To discover our financial support, go to our story…they are part of it!
Dr Julien Dumont
Helped us applying CherryTemp to C. elegans
Julien Dumont helped us adapting the system to C. elegans. With precious feedback, we could define dedicated protocoles, design ergonomic elements to properly integrate on high resolution microscopes.
Julien Dumont did his PhD in Paris before moving to UCSD (San Diego, USA) where he started to work with the powerful soil worm Caenorhabditis elegans. During his post-doc in Arshad Desai’s lab, he used the worm to discover an original mechanism of chromosome segregation. After a short second post-doc at Institut Curie in Paris during which he learned the basics of microfluidics and its application to temperature control, Julien Dumont started his own independent CNRS research team at Institut Jacques Monod in 2012. Although people in Julien Dumont’s team use different model systems that range from tissue culture cells to mice, their favorite one to study cell division is still C. elegans. That’s why they were our obvious partners when we needed help to adapt CherryTemp to C. elegans research. Check out Julien Dumont’s team webpage @IJM and their publications that refer to CherryTemp:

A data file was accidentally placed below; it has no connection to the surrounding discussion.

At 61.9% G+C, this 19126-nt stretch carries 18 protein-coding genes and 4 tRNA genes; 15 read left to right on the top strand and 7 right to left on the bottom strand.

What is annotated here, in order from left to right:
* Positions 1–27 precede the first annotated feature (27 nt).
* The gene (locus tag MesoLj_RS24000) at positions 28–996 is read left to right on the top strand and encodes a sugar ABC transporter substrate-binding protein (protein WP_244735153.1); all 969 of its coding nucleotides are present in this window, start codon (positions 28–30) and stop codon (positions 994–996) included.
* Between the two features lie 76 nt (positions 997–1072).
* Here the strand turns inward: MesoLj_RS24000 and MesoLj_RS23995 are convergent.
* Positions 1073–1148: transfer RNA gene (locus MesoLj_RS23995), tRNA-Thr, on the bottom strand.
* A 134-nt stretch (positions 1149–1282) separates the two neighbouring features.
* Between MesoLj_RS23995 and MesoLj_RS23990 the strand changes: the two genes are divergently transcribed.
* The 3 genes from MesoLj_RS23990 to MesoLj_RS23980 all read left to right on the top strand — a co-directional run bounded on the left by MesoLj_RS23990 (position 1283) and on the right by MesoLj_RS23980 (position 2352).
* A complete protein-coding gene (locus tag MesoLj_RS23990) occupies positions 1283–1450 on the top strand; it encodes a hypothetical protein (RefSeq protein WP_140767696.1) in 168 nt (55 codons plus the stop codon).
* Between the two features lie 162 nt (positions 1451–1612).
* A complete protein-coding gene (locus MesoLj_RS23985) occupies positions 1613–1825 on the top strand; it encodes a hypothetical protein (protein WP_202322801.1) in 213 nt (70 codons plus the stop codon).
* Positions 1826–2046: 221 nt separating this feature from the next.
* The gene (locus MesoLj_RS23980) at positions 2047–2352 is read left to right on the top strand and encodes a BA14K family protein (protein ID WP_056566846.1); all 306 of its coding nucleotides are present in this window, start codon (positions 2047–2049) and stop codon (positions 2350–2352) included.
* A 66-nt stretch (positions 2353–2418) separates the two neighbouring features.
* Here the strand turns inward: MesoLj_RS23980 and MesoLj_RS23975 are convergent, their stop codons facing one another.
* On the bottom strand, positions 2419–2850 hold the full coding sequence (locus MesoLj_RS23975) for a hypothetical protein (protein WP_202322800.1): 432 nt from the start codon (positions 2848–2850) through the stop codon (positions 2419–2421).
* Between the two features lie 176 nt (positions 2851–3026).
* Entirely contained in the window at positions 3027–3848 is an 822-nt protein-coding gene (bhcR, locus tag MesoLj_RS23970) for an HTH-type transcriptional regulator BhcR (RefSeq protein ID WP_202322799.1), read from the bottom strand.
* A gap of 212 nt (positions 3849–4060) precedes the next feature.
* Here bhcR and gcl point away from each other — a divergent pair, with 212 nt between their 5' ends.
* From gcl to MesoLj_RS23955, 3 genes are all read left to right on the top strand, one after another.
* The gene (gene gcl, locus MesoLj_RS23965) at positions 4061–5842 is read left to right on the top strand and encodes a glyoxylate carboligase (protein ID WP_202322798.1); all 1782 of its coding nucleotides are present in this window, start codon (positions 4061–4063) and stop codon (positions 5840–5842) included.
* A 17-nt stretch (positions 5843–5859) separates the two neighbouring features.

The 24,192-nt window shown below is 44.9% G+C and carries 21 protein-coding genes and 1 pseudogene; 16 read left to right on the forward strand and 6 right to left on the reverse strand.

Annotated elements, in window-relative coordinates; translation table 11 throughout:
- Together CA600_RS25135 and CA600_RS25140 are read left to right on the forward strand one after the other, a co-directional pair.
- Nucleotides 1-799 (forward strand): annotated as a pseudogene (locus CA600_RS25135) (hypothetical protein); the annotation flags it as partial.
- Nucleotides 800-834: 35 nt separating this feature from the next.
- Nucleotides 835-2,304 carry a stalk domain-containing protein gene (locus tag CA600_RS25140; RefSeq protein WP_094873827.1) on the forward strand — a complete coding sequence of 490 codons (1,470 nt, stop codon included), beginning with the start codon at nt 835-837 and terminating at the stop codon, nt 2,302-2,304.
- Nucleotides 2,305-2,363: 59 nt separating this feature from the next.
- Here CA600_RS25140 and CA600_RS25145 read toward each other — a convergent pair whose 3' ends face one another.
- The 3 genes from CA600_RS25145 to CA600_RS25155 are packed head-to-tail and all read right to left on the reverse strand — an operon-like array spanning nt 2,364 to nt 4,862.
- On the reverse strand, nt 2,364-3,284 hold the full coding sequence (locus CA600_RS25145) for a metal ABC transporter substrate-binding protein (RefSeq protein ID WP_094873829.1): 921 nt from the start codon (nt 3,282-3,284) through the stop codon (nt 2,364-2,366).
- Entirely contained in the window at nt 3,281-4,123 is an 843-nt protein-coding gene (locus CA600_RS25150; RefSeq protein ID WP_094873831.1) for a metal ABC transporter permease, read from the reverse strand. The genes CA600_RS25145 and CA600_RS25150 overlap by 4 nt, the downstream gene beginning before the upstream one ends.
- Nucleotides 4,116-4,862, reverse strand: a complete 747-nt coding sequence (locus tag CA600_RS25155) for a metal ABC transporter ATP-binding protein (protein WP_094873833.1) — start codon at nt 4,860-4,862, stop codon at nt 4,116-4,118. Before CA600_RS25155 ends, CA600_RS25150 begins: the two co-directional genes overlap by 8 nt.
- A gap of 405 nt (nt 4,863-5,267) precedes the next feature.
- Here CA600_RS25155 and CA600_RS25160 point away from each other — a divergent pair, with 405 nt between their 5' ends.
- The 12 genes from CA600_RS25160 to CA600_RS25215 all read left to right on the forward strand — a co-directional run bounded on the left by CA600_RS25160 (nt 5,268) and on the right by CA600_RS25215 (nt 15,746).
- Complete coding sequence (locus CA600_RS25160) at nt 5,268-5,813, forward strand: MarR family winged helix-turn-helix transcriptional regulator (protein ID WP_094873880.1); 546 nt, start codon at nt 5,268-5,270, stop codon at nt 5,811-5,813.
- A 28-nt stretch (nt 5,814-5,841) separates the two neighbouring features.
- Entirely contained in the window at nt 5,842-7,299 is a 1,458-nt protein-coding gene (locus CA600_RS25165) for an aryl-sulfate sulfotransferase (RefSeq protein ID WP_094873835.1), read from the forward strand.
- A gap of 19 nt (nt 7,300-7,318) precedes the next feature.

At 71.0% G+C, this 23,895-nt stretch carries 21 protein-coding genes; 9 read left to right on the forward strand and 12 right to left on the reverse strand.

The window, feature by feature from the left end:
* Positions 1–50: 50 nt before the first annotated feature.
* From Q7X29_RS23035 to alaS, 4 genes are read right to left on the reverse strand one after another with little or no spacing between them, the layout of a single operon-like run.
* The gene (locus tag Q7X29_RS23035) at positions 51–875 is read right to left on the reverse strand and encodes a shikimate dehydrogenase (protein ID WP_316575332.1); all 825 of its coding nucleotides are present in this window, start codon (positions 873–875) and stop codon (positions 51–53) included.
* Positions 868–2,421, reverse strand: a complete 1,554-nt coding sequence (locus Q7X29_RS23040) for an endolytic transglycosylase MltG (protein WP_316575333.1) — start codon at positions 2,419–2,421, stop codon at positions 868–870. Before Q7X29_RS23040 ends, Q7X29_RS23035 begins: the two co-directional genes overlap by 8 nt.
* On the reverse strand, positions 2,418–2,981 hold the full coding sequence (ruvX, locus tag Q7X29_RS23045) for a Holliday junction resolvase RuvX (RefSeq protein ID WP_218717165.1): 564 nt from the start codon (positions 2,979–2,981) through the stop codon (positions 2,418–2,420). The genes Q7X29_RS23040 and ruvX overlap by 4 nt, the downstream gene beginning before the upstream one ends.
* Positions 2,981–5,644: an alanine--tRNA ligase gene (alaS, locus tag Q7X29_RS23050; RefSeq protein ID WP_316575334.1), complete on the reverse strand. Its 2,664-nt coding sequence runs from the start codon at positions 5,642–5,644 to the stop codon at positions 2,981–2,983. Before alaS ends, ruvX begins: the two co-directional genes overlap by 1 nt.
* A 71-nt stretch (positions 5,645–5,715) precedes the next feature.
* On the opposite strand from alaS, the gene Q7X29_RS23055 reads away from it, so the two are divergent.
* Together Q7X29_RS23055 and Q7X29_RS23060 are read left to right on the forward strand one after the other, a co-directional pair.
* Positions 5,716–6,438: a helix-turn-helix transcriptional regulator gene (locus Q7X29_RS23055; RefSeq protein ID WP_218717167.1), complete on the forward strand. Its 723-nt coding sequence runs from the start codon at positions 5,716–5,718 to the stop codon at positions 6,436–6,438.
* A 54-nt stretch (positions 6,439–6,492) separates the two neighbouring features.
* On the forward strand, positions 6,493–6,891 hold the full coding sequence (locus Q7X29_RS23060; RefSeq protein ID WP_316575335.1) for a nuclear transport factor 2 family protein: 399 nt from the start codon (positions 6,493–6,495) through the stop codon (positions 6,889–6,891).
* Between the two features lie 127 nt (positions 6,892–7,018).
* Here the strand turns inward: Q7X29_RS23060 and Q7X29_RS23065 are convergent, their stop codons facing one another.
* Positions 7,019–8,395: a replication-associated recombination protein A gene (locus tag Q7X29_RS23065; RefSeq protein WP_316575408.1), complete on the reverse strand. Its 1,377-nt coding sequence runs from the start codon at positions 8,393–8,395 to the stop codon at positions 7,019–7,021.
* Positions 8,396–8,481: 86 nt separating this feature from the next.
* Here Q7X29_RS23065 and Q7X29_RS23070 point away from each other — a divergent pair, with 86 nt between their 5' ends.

Lacroix, B. et al. Microtubule Dynamics Scale with Cell Size to Set Spindle Length and Assembly Timing. Dev Cell. 2018 May 21;45(4):496-511. Pubmed link
Laband, K. et al. Chromosome segregation occurs by microtubule pushing in oocytes. Nat Commun. 2017 Nov 14;8(1):1499. Pubmed link
Davies, T. et al. Using fast-acting temperature sensitive mutants to study cell division in C. elegans.
Methods Cell Biol. 2017;137:283-306. Link to article
Gigant, E.*, Stefanutti, M.* et al. Inhibition of ectopic microtubule assembly by the kinesin-13 KLP-7MCAK prevents chromosome segregation and cytokinesis defects in oocytes. Development, 2017. Link to article
NemaMetrix’s mission is to enable scientists and researchers around the world to better understand human diseases and explore potential treatments for high-impact disorders.
They commercialize a ScreenChip System, a first-in-class automatic screening and phenotyping platform utilizing C. elegans as model organism, which acquires and displays neuromuscular data in real time. The technology allows researchers to rapidly generate and collect precise whole-animal data via quick and reliable assessment of neuronal and physiological responses to genetic mutations, drug effects and other environmental changes. The platform provides an alternative to enable researchers to better understand human diseases and explore potential treatments for high-impact disorders.